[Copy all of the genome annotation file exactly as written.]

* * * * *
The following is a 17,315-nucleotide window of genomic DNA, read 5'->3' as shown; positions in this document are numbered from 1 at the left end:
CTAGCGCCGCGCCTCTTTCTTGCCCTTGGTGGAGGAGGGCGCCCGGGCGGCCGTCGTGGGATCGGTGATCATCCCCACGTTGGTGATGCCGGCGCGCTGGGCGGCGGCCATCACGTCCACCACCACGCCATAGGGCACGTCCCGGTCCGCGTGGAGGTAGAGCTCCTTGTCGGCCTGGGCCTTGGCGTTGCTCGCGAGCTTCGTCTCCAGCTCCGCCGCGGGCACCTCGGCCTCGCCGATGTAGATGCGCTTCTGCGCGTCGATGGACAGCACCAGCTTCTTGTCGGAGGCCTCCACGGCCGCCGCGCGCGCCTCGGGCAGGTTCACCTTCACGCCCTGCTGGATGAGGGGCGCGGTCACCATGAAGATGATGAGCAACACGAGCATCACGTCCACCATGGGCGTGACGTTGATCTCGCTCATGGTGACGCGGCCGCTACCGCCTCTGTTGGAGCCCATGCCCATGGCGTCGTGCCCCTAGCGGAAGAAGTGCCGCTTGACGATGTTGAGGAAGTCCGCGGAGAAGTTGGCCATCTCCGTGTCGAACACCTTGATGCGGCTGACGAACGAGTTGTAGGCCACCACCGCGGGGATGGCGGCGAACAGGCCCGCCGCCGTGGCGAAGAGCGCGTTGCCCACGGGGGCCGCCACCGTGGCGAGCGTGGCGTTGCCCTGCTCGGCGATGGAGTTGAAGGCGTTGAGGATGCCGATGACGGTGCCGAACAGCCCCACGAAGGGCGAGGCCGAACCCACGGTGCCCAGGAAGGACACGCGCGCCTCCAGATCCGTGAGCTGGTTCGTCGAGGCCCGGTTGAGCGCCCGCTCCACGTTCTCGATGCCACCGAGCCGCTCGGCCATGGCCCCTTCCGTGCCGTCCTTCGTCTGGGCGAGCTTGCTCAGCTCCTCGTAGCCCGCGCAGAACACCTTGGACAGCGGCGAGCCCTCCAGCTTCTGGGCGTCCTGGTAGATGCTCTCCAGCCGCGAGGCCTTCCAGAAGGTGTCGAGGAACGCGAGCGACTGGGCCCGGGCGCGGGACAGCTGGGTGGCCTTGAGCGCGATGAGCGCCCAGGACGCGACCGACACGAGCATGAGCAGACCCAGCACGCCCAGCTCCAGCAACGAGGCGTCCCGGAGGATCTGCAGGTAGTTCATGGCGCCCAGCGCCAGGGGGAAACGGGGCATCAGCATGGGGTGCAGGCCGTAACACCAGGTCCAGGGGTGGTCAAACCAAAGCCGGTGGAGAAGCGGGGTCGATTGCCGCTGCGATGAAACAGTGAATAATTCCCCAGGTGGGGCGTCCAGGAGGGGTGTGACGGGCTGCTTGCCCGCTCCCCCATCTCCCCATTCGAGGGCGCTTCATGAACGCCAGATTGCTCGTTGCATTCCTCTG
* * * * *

The following is a 17,315-nucleotide window of genomic DNA, read 5'->3' as shown; positions in this document are numbered from 1 at the left end:
CTAGCGCCGCGCCTCTTTCTTGCCCTTGGTGGAGGAGGGCGCCCGGGCGGCCGTCGTGGGATCGGTGATCATCCCCACGTTGGTGATGCCGGCGCGCTGGGCGGCGGCCATCACGTCCACCACCACGCCATAGGGCACGTCCCGGTCCGCGTGGAGGTAGAGCTCCTTGTCGGCCTGGGCCTTGGCGTTGCTCGCGAGCTTCGTCTCCAGCTCCGCCGCGGGCACCTCGGCCTCGCCGATGTAGATGCGCTTCTGCGCGTCGATGGACAGCACCAGCTTCTTGTCGGAGGCCTCCACGGCCGCCGCGCGCGCCTCGGGCAGGTTCACCTTCACGCCCTGCTGGATGAGGGGCGCGGTCACCATGAAGATGATGAGCAACACGAGCATCACGTCCACCATGGGCGTGACGTTGATCTCGCTCATGGTGACGCGGCCGCTACCGCCTCTGTTGGAGCCCATGCCCATGGCGTCGTGCCCCTAGCGGAAGAAGTGCCGCTTGACGATGTTGAGGAAGTCCGCGGAGAAGTTGGCCATCTCCGTGTCGAACACCTTGATGCGGCTGACGAACGAGTTGTAGGCCACCACCGCGGGGATGGCGGCGAACAGGCCCGCCGCCGTGGCGAAGAGCGCGTTGCCCACGGGGGCCGCCACCGTGGCGAGCGTGGCGTTGCCCTGCTCGGCGATGGAGTTGAAGGCGTTGAGGATGCCGATGACGGTGCCGAACAGCCCCACGAAGGGCGAGGCCGAACCCACGGTGCCCAGGAAGGACACGCGCGCCTCCAGATCCGTGAGCTGGTTCGTCGAGGCCCGGTTGAGCGCCCGCTCCACGTTCTCGATGCCACCGAGCCGCTCGGCCATGGCCCCTTCCGTGCCGTCCTTCGTCTGGGCGAGCTTGCTCAGCTCCTCGTAGCCCGCGCAGAACACCTTGGACAGCGGCGAGCCCTCCAGCTTCTGGGCGTCCTGGTAGATGCTCTCCAGCCGCGAGGCCTTCCAGAAGGTGTCGAGGAACGCGAGCGACTGGGCCCGGGCGCGGGACAGCTGGGTGGCCTTGAGCGCGATGAGCGCCCAGGACGCGACCGACACGAGCATGAGCAGACCCAGCACGCCCAGCTCCAGCAACGAGGCGTCCCGGAGGATCTGCAGGTAGTTCATGGCGCCCAGCGCCAGGGGGAAACGGGGCATCAGCATGGGGTGCAGGCCGTAACACCAGGTCCAGGGGTGGTCAAACCAAAGCCGGTGGAGAAGCGGGGTCGATTGCCGCTGCGATGAAACAGTGAATAATTCCCCAGGTGGGGCGTCCAGGAGGGGTGTGACGGGCTGCTTGCCCGCTCCCCCATCTCCCCATTCGAGGGCGCTTCATGAACGCCAGATTGCTCGTTGCATTCCTCTG